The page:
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FurtherList No.21 January 8th 2021

Marc Garrett

A list of recommendations, reflecting the dynamic culture we are part of, straddling the fields of art, technology, and social change.

Exhibitions, Open Calls, Courses and Conferences

RGBFAQ by Alan Warburton | For 2021 arebyte Gallery has extended the online exhibition until 13 February 2021. Book your slot online today | “My process is like a comedian developing a set, but without the laughs,” says Warburton, “a cross between a software tutorial and a ghost train ride that channels an episode of late 80s Tomorrow’s World.” RGBFAQ comprises a research-led experiential exhibition in which the audience navigates a “black-box” set populated by gigantic geometric sculptures. Warburton’s ambitious new video essay will be projection-mapped onto this sculptural background, expanding the form of his popular video essays (Goodbye Uncanny Valley, Fairytales of Motion) into an immersive 3D space, with a soundtrack by David Kamp –

MediaFutures OPEN CALL | Closing 28th of January. We are looking for artists and start-ups from the media field, who work with data and want to develop artworks or products (or both) to reshape the media value chain. This is the first of three open calls and includes four challenges focusing on the coronavirus infodemic, as well as an open challenge for other topics. Successful applicants will join a dedicated support program, and receive up to 80,000€ of funding, both over the course of six months. More information and details on how to apply are available on our website –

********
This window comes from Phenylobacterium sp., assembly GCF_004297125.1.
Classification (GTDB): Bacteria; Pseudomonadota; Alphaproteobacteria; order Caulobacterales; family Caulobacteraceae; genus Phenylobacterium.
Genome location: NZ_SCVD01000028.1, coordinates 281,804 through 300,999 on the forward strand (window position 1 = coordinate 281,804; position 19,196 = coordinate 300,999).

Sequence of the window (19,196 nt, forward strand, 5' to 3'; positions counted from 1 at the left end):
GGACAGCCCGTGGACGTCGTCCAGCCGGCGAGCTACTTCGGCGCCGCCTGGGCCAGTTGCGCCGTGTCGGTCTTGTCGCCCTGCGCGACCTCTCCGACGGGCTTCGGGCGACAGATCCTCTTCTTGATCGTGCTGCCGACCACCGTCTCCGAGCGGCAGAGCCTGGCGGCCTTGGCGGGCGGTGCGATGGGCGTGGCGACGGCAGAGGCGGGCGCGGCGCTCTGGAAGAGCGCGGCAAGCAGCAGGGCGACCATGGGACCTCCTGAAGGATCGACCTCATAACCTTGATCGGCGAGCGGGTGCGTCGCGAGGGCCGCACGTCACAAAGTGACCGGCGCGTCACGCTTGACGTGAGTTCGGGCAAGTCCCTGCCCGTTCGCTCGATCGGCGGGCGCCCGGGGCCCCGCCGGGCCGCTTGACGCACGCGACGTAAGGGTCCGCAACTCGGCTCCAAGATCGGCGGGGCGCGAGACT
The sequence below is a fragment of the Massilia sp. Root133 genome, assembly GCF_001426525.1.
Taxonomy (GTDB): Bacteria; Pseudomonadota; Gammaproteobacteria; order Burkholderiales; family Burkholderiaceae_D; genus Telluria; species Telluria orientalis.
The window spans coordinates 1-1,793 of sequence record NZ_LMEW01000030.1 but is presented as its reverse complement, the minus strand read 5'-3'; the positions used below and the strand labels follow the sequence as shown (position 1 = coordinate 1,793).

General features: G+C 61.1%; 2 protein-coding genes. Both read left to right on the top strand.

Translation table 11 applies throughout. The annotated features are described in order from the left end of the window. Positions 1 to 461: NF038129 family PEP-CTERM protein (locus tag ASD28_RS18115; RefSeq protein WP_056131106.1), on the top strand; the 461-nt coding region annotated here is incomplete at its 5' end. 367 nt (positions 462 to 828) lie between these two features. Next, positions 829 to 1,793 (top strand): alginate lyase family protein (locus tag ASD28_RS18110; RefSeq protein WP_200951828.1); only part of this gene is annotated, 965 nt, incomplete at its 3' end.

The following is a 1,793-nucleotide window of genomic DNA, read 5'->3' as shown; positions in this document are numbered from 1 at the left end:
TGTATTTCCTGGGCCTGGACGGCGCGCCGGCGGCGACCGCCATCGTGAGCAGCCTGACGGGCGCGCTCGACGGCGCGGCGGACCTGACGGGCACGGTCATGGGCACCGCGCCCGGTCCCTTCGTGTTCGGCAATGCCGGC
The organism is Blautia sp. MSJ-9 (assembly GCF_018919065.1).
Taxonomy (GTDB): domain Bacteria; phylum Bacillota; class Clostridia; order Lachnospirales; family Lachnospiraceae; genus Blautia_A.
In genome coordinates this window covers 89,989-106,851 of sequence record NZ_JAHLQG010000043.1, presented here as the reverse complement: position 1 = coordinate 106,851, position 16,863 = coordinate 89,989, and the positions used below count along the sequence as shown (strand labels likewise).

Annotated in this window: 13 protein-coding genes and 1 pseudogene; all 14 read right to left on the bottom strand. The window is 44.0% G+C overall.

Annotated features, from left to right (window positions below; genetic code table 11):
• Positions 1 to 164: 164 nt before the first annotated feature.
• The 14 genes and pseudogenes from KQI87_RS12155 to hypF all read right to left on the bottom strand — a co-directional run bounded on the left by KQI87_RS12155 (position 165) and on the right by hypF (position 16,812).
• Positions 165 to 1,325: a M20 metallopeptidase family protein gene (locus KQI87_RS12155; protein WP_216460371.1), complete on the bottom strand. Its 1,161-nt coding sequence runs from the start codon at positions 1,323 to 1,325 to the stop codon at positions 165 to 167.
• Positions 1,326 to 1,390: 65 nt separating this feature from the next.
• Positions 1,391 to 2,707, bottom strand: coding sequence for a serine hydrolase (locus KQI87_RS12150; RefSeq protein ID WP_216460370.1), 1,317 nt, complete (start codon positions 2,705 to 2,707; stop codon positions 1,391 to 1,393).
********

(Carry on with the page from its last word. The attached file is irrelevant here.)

Who cares for the caregivers? | New Hologram course! | Online, for six consecutive Tuesdays: February 2nd to March 9th 2021, from 6-9 PM GMT | Applications are open for people who do care work and who need help organizing their own care. This course will help us answer the question “who cares for the caregivers?” and will be aimed at – though not exclusively for – people who identify as caregivers. We know from our first two courses that many people who provide the most care find it difficult to organize care for themselves. We hope that we can offer a space and time for people who do support work to develop long term support systems for themselves and their pals for now and into the future . The Hologram is developing with the ongoing support of Furtherfield, CreaTures (Creative Practices for Transformational Futures) and many other people and organisations.

Protest and Resist: Stories of Uprising and Resistance with Maxine Peake | Event by Housmans Radical Booksellers and Comma Press | Wednesday, February 10, 2021 at 7 PM GMT – Free | Housmans Bookshop and Comma Press are delighted to host two online events with renowned British actors Christopher Eccleston and Maxine Peake reading from protest-inspired stories published in Comma’s History-into-Fiction series, Protest and Resist. The two events will take place on two consecutive dates, with Christopher reading on the 9th of February and Maxine on the 10th. Both readings will be followed by a conversation between authors and historians discussing the events depicted in the stories read by Christopher and Maxine – Tickets available here>>

Bridges for Communities | The Path Leads to Bristol | 4 Dec 2020 – 28 Feb 2021 | Arnolfini Gallery approached Bridges for Communities to create a local response to Hassan Hajjaj’s exhibition The Path, and Bridges, in turn, invited a number of people involved in their work to take part in a photoshoot exploring themes of culture, identity, and story. These images were captured by Bridges volunteers and graphic designers Safia and Samira Belhaj, sisters whose own journey has included life in Libya, the United States, and now Bristol –